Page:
It’s funny that we’re debating extending unemployment benefits and whether people deserve an extension, particularly during the worst period of unemployment since the Great Depression.  This morning I received an email with a job offer from Lateral Link—according to them “a full-service legal placement firm of highly qualified recruiting professionals, offering its Members access to thousands of top legal jobs.”

Dear [Laid-off]:

Freddie Mac is looking for a litigation candidate through our Bridge Program. Please let me know if you would be interested in applying.  The job would likely last 12 months and the pay is $30 – $32 per hour.  The job is in the DC area.  Also, please let me know if you could refer anyone if you are not interested.


That works out to $1,200.00 a month before taxes.  $62,400.00 annually.  No, it’s not bad when viewed at an annual rate.  But when you shave off taxes and rent in Washington, D.C., it certainly isn’t anything to get excited about.  And if you’re a young attorney with mounds of debt like me.  Odd that a $30 an hour job actually pays more than my current clerkship.  That’s pretty much one of the lowest rates I’ve seen—other than a few outliers in New Jersey.  I don’t want to open discussion on attorneys expecting higher living wages than blue-collar workers.  Attorneys aren’t blue collar workers so let’s just leave it at that and examine the oranges not apples.  But thirty dollars an hour?  Three.  Zero.  For Freddie Mac too?  The mortgage megalomaniac that contributed to this economic maelstrom we’re all now tossed about in.  And they want to pay $30 an hour.  I know some out there may think I’m up-in-arms for nothing since many non-profit positions and government positions wouldn’t pay roughly $62K a year.  But this is private, banking money—not government or non-profit.  Why not pay $40 or $45?  Or offer overtime at least?  Or give people a flat salary. 

I don’t understand this race to the bottom.  It’s one thing to follow the advice of Mr. Miron and accept a reduced wage or salary because times are tough and we all have to band together.  Or because you’ve gotta take what’s out there because nothing else may be coming soon.  As NPR’s Neil Cohan said, “it’s certainly a buyers’ market at this point, yeah, or a hirers’ market.”  But why?  Why is it acceptable to sprint to the bottom?  Doesn’t Freddie Mac have a responsibility to repair what they’ve helped cause?  And part of that repair can be providing a living wage for honest, professional work.  Thirty dollars?  And not for contract attorney work.  Lateral Link is not a temporary attorney staffing agency.  They’re an exclusive headhunter, a placement agency.  Their bridge program is intended to link laid-off attorneys with potential salaried positions.  By the way, if you’re interested, let me know.  I’ll pass along the info.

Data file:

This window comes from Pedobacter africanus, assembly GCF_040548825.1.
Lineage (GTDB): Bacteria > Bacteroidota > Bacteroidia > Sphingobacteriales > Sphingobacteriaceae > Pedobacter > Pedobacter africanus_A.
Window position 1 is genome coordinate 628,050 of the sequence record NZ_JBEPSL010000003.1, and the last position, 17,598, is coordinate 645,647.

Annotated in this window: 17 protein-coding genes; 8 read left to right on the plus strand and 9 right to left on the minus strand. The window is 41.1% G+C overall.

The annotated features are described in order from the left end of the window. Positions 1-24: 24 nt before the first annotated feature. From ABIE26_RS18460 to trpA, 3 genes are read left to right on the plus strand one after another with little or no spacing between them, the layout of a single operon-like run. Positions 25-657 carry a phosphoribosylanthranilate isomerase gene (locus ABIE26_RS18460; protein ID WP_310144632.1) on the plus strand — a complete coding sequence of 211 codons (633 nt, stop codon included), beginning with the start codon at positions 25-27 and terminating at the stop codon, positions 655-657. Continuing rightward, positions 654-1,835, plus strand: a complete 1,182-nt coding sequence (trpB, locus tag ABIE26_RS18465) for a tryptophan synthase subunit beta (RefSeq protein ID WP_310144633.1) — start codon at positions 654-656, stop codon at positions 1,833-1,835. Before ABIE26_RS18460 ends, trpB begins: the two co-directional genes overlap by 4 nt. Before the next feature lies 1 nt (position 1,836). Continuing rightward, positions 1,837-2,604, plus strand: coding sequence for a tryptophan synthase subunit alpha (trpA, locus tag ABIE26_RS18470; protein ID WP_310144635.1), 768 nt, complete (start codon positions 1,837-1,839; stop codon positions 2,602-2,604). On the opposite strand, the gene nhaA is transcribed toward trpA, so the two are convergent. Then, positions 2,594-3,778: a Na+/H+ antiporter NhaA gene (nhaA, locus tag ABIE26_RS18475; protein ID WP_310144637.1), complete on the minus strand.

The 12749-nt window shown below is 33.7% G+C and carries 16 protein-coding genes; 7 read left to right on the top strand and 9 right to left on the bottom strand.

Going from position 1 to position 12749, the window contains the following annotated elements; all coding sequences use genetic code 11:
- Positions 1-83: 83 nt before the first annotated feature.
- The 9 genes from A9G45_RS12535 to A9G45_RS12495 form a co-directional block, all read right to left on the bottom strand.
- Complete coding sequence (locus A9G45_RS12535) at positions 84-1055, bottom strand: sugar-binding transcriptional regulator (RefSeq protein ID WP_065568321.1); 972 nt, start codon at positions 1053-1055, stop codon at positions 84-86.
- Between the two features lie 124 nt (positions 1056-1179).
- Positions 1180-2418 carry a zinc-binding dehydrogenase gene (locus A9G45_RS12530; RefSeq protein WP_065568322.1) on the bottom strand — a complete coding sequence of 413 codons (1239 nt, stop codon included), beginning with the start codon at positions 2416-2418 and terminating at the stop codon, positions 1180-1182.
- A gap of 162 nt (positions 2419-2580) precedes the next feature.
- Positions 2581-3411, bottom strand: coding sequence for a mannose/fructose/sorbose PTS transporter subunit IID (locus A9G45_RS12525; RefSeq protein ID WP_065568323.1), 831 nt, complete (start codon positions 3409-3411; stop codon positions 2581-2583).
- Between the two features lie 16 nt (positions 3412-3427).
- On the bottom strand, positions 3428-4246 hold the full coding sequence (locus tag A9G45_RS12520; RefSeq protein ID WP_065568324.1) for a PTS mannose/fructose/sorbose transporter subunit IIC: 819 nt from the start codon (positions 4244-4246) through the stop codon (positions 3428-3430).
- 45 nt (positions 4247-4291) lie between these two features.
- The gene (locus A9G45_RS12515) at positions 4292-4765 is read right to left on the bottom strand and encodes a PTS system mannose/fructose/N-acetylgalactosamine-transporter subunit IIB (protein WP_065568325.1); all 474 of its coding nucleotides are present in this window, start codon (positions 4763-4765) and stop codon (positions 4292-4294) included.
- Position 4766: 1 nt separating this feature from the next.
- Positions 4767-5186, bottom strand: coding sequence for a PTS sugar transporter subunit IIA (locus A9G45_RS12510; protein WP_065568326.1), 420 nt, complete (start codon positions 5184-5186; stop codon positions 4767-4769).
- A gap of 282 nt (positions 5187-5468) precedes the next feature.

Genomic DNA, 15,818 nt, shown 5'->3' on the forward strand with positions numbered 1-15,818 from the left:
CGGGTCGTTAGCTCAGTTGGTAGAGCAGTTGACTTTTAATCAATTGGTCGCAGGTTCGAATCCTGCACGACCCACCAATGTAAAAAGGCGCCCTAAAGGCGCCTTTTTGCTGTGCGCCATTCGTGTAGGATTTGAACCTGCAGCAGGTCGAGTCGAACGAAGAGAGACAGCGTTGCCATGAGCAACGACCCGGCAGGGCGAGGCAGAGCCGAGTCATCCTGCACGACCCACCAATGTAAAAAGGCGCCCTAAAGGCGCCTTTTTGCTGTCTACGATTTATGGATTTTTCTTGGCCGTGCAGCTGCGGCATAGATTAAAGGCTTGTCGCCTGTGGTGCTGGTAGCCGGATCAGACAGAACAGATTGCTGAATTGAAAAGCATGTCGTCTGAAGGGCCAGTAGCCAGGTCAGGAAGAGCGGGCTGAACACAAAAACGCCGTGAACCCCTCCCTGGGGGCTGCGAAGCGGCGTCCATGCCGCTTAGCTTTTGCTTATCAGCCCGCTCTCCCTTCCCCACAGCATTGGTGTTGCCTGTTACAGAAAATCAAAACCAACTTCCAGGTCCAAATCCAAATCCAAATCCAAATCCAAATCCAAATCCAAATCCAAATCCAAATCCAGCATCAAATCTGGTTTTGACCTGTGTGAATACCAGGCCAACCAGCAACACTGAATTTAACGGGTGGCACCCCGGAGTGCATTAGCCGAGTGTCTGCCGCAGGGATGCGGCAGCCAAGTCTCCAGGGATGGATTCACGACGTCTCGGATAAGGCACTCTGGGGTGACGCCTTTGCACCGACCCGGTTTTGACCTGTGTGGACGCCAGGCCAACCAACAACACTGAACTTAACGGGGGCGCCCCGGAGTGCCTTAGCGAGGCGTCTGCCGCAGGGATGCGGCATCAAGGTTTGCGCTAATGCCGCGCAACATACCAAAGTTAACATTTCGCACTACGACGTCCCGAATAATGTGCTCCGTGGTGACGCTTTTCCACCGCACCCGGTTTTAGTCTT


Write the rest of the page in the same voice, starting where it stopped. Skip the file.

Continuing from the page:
Thankfully we have still have Democrats in control who don’t turn a blind’s eye to the realities of the street.  One caller, an executive placement officer in Detroit, explained what she was seeing, that people who worked for hire wages can’t get lower-paying jobs as Mr. Miron advised.  She told NPR: “if I find if I have a client who has a director-level job that’s paying $120,000, and a $160,000 candidate or a $150,000 candidate says I’m willing to do that for $100,000 and less bonus and less vacation, the client says no.  I don’t want them because they’ll keep looking once things straighten out.”  Even if we downgrade our wage requirements, we may not get hired.  The caller noted that job candidates “don’t always have the choice of taking a lesser job or lesser pay.”  But hard-numbers folks—Miron’s minions—wouldn’t care.  Because aberrant and illogical human psychology isn’t accounted for in economic modeling.  Instead, if you don’t have a job it’s because you’re lazy and don’t want to work and just want to suckle off the government even longer.  Yeah, maybe there are a few who do, but they aren’t the majority.  One function of unemployment benefits is to allow unemployed person the time to pursue another career path—something I did, actually with my time at the DA’s office.  It was akin to signing up for new training; it just didn’t turn into a job.  Instead I opted to study for the Pennsylvania bar exam, another function of unemployment benefits—education.  Thankfully things did pan out ultimately.  But for many out there that isn’t the case.  I’m happy Congress acted for the people and not in spite of the people.

Will we ever see a real living wage return?